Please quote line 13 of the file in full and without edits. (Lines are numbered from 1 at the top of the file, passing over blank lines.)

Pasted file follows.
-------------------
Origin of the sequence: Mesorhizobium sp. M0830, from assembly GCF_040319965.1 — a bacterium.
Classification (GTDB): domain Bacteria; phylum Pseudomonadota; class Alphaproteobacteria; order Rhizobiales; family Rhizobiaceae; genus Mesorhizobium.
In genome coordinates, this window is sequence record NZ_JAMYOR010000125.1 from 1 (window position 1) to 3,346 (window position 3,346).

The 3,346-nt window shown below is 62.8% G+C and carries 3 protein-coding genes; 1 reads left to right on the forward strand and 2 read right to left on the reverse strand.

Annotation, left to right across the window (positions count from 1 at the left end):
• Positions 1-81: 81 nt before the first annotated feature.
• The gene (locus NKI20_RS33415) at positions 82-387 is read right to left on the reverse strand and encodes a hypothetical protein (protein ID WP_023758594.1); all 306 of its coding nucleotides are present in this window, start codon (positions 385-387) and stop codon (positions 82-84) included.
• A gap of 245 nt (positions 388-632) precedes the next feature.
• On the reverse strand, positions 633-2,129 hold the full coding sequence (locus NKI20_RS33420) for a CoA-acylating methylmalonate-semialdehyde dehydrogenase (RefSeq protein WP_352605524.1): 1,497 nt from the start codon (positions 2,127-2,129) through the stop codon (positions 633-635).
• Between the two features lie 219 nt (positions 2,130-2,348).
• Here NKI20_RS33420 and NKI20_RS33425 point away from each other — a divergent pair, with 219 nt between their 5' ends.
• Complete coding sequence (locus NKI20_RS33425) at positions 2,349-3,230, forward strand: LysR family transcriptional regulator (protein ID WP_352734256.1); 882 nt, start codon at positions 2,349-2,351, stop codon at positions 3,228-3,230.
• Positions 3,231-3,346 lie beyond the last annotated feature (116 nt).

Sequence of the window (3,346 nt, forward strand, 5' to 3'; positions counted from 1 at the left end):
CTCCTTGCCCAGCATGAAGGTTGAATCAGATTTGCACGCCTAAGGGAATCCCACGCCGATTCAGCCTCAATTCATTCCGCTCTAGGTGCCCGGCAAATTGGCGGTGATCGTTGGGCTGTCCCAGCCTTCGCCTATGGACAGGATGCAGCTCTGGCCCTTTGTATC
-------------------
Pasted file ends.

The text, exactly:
• Positions 3,231-3,346 lie beyond the last annotated feature (116 nt).